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A Day of Strange Anniversaries

I'm not one to celebrate anniversaries.


Holidays in general have always felt kind of manufactured to me -- and they give people an excuse to behave badly the rest of the year. I express my love to my loved ones ALL THE TIME. They don't need Christmas or an anniversary to hear it from me. If I'm not broke (I'm so broke), I tend to buy gifts JUST BECAUSE. I know how important it is to tell the people that you love how you feel about them.


That said, there are a couple of interesting, very personal anniveraries that I stumbled across today.


First, and happiest, today marks the six-year anniversary of my leaving the Hard Rock Cafe. I worked there for almost 28 years and leaving wasn't a decision that I came to lightly. But it was a huge, and very rare for me, step in terms of me understanding my own worth. I left that job because I was doing a kick-ass job and they weren't paying me what I was worth, plain and simple. I gave them the chance -- they refused. I left and I've never looked back. My life in hospitality got SO much better. I now work far fewer hours and make similar (or more) money.



Since then, I've passed on writing gigs that didn't offer enough in terms of either money or JOY. I'll work on something that I love for less money, but even though I suffer from insane imposter syndrome, I know that if I'm going to be a professonial, I need to recognize my worth, the same way I did at Hard Rock.


Sadly, and more recently, today is the anniversary of the day I revealed to most of my friends and family that my sister had passed. We weren't going to tell anyone yet -- my mother, my brother, and I were absolutely reeling from the loss and we were struggling, along with my brothers-in-law, with how to tell my niece and nephew that their mother was gone. We certainly didn't want them to find out from someone else because of social media, but some of Ashley's friends that weren't connected with the family were putting it out on social media. People were starting to ask questions and we were afraid that someone would blurt something out where Ashley's kids might hear.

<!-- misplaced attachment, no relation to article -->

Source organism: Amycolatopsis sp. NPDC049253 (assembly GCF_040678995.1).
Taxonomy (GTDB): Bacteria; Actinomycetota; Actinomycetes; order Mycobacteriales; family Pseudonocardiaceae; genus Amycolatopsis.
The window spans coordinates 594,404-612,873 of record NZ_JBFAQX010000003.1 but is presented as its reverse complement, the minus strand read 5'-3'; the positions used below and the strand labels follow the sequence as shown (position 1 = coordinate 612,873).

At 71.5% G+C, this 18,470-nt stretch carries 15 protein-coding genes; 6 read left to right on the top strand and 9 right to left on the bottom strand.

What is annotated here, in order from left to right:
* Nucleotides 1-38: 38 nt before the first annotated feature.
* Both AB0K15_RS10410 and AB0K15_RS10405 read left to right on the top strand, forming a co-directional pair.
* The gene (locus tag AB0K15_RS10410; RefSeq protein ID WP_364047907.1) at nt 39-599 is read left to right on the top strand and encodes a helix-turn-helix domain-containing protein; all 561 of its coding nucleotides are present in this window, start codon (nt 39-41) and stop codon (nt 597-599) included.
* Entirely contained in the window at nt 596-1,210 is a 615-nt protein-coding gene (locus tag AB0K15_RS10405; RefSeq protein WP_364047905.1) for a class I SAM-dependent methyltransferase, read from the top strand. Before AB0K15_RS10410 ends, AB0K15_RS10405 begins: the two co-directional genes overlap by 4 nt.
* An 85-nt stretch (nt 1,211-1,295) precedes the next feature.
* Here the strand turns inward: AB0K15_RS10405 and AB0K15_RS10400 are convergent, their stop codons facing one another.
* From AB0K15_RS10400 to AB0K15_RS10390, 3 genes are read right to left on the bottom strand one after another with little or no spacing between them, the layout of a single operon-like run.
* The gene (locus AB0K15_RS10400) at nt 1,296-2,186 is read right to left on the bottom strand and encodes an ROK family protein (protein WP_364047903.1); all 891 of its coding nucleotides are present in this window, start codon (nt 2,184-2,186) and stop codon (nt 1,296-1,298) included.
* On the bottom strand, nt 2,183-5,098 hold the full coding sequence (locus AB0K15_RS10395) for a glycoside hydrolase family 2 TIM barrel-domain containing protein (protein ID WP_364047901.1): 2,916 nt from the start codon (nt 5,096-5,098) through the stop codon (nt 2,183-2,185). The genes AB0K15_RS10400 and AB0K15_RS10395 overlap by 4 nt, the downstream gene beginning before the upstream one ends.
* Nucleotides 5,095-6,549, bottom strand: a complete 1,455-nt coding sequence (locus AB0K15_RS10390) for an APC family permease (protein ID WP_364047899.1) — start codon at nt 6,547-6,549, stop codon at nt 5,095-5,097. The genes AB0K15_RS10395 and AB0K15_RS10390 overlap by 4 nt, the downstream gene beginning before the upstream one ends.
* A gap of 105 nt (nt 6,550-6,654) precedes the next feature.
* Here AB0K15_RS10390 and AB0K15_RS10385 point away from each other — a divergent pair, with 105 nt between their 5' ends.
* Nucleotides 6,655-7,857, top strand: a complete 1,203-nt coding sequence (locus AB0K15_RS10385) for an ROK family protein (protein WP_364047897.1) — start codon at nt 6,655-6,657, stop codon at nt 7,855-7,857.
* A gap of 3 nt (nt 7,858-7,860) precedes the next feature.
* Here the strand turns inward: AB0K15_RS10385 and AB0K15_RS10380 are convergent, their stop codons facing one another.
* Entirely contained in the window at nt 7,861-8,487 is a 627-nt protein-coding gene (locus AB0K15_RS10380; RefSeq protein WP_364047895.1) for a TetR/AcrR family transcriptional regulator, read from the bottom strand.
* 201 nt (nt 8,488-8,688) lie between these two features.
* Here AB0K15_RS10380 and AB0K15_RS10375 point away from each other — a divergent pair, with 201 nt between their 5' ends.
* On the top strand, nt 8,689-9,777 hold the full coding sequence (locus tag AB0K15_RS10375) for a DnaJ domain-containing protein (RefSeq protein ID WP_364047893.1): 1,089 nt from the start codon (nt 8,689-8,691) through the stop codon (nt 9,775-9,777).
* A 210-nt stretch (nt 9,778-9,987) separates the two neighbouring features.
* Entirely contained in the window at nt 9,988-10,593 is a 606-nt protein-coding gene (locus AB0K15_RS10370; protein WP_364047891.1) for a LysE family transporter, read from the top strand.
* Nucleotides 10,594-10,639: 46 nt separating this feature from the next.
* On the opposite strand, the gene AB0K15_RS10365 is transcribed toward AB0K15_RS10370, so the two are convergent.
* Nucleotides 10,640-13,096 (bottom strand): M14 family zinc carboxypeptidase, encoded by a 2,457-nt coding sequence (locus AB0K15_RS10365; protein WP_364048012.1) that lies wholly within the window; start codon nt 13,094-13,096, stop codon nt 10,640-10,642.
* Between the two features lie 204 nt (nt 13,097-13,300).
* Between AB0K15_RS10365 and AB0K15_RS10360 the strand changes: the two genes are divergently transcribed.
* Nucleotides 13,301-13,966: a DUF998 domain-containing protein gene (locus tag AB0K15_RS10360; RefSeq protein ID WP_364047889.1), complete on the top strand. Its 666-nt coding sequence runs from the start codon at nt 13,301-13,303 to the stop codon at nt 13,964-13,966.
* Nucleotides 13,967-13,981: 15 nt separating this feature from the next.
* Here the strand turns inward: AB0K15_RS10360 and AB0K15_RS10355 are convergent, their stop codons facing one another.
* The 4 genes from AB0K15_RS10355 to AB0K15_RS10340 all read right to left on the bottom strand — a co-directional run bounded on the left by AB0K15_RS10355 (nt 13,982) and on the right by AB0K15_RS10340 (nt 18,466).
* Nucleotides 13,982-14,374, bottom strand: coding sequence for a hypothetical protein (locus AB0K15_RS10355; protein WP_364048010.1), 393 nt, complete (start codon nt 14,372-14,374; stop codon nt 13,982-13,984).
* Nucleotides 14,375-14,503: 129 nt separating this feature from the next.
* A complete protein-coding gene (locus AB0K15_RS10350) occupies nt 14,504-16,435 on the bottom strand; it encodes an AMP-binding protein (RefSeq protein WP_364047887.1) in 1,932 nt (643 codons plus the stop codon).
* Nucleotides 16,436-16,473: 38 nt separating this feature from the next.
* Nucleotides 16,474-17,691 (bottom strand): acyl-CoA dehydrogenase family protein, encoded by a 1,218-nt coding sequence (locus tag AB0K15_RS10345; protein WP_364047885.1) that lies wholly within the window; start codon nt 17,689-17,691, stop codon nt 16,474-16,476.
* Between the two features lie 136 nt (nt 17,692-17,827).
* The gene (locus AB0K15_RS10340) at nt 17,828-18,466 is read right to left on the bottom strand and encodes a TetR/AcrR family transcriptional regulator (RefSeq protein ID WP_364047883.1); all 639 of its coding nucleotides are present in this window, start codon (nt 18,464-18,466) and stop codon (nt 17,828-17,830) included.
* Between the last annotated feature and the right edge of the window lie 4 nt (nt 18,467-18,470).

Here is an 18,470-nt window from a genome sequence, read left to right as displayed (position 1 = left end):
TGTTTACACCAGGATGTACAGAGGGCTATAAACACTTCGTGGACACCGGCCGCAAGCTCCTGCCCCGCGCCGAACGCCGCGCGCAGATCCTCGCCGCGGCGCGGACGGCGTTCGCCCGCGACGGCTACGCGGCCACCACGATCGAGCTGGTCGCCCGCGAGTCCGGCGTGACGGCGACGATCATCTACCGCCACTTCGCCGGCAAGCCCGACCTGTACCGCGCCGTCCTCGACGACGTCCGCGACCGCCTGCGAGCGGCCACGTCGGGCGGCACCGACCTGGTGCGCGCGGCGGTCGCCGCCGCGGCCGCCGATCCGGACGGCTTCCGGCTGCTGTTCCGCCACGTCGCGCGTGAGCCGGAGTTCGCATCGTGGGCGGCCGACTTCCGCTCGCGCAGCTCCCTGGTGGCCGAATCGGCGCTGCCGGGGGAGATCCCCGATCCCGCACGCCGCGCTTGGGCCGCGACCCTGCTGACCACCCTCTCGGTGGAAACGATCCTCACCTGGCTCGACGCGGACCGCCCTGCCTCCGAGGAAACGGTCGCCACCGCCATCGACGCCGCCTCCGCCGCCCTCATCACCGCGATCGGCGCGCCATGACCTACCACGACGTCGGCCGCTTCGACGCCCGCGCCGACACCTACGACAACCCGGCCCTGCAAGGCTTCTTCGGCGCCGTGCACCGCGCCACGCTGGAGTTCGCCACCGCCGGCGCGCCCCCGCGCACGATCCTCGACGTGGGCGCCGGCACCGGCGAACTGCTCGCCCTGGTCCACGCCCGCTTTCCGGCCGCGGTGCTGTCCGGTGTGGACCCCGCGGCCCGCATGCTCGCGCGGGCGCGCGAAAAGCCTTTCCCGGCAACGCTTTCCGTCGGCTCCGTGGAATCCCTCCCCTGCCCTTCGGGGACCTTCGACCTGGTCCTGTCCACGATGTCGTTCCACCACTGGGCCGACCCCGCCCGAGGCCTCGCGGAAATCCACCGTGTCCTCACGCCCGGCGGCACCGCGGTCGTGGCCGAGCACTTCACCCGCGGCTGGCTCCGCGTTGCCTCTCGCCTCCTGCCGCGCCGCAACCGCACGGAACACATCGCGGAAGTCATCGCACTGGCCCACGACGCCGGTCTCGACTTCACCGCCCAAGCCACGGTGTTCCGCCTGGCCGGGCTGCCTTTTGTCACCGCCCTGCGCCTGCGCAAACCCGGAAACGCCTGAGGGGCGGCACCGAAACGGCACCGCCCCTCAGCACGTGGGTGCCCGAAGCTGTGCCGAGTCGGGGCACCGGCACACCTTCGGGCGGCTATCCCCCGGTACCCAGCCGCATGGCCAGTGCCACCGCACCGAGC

I finally posted something three days after we lost Ashley, just so we had control of the narrative. Once I decided to do it, it was just a matter of pouring my heart into the post. I don't often write as compellingly as I did when talking about my sister, but then I don't often have reason to. I hope never to again.


Anyway, I'd be remiss to let the collective weirdness of today go unremarked -- and this is as good a place as any to do it.


Thanks for reading.



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